Thursday, September 03, 2015

Why licensing wouldn't work

Would you allow an unlicensed doctor to operate on you? Many argue that cybersecurity professionals, and even software programmers, should be licensed by the government similar to doctors. The above question is the basis for their argument.

But this is bogus. The government isn't competent to judge doctors. It licenses a lot of bad doctors. It'll even give licenses to people who plainly aren't doctors. For example, in the state of Oregon, "naturopaths" (those practicing "natural", non-traditional medicine) can be licensed to be your primary care provider, prescribe medicines, and so on. Instead of guaranteeing "good" professionals, licensing gives an official seal of approval to "bad" practitioners. Naturopathy is, of course, complete nonsense, and Oregon politicians are a bunch of morons. (See the Portlandia series -- it's a documentary, not fiction).

Professions like licensing not because it improves the quality of the profession, but because it reduces competition. The steeper the licensing requirements, the more it keeps outsiders out. This allows the licensed to charge higher fees. This is why even bogus occupations like "hairdressers" seek licensing -- so they can charge more money.

Since different states license different occupations, we have nice experimental laboratory to measure the benefits of licensing. As the Wikipedia page on the subject documents, many have done the studies, and found no benefits.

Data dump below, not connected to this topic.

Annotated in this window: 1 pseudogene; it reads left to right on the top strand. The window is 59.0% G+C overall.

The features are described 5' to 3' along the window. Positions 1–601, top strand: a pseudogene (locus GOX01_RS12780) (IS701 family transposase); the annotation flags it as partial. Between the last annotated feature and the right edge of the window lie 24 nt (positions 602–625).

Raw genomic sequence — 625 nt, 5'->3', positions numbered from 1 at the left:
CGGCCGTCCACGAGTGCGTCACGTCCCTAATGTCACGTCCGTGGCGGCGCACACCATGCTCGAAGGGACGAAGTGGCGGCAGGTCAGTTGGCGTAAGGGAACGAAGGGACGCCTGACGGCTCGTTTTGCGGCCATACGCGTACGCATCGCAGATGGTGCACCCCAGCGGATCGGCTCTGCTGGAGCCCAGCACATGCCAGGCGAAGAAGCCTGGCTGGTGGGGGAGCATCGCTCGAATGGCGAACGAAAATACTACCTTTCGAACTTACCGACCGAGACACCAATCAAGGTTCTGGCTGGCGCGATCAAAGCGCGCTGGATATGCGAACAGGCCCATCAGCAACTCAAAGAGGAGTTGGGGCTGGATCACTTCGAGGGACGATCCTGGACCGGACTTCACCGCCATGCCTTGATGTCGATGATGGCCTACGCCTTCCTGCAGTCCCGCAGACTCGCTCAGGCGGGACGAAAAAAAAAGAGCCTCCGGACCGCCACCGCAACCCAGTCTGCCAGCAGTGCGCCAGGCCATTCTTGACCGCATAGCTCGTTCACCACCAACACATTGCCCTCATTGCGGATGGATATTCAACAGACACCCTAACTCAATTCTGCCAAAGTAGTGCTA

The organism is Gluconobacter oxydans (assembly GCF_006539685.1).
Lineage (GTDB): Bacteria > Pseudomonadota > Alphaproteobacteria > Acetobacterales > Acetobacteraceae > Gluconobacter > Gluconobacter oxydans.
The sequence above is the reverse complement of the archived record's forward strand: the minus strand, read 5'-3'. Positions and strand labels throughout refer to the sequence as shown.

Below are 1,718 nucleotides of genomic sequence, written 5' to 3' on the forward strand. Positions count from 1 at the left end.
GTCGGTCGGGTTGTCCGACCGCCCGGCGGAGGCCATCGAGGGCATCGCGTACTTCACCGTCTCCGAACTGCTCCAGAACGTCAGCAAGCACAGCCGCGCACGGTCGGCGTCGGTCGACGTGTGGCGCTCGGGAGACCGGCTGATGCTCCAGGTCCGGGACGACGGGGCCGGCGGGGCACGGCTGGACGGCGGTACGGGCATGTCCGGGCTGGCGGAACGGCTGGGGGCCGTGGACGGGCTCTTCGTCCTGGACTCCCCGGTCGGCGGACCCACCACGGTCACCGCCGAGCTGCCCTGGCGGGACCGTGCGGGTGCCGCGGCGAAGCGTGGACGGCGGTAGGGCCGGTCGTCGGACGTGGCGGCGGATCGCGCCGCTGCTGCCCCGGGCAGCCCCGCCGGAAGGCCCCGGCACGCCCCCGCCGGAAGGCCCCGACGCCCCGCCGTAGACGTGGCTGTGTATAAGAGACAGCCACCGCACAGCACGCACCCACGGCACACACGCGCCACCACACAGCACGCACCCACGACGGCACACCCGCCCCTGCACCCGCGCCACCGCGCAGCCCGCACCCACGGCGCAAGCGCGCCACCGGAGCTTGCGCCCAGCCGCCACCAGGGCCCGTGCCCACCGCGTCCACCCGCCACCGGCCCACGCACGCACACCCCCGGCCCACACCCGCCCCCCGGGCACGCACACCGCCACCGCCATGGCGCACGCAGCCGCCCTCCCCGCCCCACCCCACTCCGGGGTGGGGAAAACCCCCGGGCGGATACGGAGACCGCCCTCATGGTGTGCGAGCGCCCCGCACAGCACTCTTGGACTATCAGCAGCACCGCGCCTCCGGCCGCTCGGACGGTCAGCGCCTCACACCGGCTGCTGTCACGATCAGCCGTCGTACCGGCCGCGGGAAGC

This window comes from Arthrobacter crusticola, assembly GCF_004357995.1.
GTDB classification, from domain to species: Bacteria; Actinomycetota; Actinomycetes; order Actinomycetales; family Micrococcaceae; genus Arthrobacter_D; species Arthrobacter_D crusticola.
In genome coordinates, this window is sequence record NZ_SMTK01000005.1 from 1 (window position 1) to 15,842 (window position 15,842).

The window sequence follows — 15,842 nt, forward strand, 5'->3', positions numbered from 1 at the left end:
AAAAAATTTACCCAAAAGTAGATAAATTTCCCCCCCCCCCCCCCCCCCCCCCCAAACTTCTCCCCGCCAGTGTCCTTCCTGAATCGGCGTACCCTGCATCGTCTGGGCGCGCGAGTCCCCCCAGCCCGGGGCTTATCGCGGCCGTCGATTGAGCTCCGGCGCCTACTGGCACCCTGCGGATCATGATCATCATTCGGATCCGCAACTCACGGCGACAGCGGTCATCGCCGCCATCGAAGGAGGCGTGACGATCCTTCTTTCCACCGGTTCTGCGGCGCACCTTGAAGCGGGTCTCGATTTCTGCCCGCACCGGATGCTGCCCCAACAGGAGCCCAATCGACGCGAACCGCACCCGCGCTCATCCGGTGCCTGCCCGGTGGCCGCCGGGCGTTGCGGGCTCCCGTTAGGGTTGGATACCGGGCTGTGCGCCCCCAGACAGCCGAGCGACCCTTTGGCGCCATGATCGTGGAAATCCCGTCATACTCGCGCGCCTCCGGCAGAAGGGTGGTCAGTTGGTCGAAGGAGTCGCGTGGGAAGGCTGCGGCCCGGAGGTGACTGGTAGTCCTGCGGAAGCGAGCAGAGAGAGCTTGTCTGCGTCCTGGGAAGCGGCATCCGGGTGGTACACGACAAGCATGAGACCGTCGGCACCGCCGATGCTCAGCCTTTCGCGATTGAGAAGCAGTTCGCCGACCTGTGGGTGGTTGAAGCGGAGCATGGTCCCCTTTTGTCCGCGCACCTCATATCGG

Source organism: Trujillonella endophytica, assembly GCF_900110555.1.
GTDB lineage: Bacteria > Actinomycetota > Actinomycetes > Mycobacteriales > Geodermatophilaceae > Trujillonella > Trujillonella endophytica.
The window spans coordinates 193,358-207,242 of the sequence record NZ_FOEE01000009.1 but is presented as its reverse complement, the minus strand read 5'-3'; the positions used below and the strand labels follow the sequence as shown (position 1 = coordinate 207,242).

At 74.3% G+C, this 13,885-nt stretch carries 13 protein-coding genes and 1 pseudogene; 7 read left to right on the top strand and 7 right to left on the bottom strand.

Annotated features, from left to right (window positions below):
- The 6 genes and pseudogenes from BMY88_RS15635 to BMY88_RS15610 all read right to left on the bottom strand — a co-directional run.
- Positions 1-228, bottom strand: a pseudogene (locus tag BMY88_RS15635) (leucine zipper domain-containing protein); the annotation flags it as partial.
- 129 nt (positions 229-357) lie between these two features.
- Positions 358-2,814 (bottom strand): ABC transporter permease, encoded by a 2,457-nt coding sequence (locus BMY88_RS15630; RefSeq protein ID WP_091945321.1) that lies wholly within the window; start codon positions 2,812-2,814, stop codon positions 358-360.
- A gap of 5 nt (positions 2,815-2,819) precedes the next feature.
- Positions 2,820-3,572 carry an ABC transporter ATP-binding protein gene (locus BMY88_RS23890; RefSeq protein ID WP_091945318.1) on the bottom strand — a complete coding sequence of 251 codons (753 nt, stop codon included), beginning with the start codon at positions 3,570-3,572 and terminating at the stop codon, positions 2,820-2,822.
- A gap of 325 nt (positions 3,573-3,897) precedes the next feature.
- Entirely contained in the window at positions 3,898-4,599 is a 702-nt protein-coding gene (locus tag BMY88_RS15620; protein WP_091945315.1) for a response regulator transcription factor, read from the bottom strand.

Many argue for government to get involved in cybersecurity. Their premise is that government is a an oracle, all seeing and all wise. That's simply not true. Government can't figure out their own cybersecurity, so it's unreasonable to expect they can pass laws to help ours. Since they don't know cybersecurity, their solutions will be based on politics not reason. That's what their "CISA" bill attempts to solve cybersecurity with increased government surveillance -- because more surveillance is what government wants. This is why they punished North Korea based on flimsy evidence in the Sony attack, but ignored the hard evidence pointing to China in the GitHub attacks. Politically, beating up on North Korea is easy, but fighting China would entail unacceptable political costs.

As the Wassenaar cyber export rules demonstrated, government won't solve cybersecurity problems. It'll just create a whole new set of problems.


TempvsSolvs said...

Our government already has its fingers in too many pies. It's so bloated that any regulation it tries to make (that doesn't strictly benefit itself, of course) is already obsolete by the time it's signed into law. We have untold thousands of laws on the books that serve no actual purpose or benefit other than making it look like something was accomplished by lawmakers. And all they ever seem to want to do is add more-- more regulation, more rules, more limitations, more ways to make money and stifle innovation.

Anyway...I'm sure there's tons of examples where having a technical/skilled field regulated by a totally unrelated and uninformed body has been exceptionally successful, though. Surely.

John Moehrke said...

Do you have the same conclusion on private sector Certificate?

Even a poor and somewhat corrupt system is likely better than the layperson ability to judge competency. I am not arguing against your position but father pointing out that there is a need.